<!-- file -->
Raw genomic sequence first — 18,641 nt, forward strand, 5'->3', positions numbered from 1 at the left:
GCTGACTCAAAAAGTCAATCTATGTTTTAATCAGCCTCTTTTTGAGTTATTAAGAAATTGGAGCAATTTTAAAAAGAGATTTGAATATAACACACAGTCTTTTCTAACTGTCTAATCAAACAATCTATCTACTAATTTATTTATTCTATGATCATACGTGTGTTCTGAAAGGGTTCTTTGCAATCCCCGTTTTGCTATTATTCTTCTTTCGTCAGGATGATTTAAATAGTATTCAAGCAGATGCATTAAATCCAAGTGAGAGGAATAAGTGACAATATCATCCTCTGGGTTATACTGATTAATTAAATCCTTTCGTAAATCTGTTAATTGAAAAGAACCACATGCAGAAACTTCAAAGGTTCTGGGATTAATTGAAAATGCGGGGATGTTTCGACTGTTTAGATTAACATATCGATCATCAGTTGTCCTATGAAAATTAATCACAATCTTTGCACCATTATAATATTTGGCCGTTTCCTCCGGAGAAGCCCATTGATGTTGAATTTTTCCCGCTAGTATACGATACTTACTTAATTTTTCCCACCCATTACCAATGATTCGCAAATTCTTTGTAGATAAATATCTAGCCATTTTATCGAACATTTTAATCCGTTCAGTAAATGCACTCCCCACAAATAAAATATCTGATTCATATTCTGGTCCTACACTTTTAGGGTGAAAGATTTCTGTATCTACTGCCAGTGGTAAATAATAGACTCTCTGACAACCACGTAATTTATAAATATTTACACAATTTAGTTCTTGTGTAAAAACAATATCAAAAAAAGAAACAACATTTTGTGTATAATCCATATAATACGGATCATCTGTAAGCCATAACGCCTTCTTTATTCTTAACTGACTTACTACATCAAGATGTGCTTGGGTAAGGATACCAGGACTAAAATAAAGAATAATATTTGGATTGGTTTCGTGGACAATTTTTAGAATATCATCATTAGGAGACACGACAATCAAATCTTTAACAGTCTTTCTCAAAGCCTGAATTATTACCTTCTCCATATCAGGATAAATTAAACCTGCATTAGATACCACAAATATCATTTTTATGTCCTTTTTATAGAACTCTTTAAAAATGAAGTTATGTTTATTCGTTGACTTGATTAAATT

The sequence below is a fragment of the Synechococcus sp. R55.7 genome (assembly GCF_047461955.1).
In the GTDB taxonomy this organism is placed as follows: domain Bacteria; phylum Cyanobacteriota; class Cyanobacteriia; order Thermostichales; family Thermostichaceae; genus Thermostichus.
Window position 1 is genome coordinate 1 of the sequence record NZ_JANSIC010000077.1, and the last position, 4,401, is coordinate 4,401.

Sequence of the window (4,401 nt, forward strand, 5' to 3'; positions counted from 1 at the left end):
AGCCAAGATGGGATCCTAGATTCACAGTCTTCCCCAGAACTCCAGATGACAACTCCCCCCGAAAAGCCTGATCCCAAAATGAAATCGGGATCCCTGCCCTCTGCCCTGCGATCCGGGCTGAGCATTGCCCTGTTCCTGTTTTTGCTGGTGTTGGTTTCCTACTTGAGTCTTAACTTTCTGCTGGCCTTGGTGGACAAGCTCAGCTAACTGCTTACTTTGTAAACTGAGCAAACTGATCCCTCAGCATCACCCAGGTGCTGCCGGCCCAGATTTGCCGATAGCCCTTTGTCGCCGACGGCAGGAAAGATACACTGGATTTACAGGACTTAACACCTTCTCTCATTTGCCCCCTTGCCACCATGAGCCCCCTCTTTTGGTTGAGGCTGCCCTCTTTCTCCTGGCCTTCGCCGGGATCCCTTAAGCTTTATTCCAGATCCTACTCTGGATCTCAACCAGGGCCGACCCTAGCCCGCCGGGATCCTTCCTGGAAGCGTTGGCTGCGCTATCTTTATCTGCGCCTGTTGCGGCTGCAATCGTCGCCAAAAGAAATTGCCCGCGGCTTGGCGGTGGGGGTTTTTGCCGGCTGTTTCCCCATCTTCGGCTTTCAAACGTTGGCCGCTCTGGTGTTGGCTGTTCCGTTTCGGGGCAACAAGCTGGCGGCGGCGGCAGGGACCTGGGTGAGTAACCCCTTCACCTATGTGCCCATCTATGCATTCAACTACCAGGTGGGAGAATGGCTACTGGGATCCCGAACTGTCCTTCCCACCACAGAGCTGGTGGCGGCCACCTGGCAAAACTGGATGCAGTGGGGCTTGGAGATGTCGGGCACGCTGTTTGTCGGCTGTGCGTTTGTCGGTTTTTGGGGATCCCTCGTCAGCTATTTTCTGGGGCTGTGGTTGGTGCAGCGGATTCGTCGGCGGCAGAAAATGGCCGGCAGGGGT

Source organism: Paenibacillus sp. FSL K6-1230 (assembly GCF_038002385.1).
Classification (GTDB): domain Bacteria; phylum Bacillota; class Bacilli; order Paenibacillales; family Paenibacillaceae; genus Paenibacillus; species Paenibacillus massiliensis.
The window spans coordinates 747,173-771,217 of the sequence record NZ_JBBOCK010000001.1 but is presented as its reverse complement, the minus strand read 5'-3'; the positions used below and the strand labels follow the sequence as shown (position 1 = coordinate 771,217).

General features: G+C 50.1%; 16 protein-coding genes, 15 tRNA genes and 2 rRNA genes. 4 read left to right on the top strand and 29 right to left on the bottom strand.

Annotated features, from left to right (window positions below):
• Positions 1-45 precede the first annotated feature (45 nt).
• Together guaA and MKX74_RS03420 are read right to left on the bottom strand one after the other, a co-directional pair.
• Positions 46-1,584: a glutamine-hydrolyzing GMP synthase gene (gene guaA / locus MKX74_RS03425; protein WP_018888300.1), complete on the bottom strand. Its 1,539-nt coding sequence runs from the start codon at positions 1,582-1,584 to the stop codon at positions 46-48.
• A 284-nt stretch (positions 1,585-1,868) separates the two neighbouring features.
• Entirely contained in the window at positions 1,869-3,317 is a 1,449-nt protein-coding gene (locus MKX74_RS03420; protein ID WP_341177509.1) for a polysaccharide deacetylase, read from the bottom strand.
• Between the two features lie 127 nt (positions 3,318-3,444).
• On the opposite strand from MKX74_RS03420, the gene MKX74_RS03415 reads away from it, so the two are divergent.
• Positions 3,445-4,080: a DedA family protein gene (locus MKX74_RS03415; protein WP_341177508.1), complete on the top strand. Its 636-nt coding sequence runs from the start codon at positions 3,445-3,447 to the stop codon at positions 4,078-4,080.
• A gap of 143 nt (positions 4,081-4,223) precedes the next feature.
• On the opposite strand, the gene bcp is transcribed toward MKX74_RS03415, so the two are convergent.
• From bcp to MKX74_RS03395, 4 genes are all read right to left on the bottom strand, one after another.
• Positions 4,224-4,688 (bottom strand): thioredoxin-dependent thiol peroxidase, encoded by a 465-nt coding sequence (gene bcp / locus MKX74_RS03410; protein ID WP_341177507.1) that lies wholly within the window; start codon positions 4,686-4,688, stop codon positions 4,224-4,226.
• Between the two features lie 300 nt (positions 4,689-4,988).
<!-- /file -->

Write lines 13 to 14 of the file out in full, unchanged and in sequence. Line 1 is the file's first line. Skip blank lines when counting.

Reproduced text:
• Positions 1-45 precede the first annotated feature (45 nt).
• Together guaA and MKX74_RS03420 are read right to left on the bottom strand one after the other, a co-directional pair.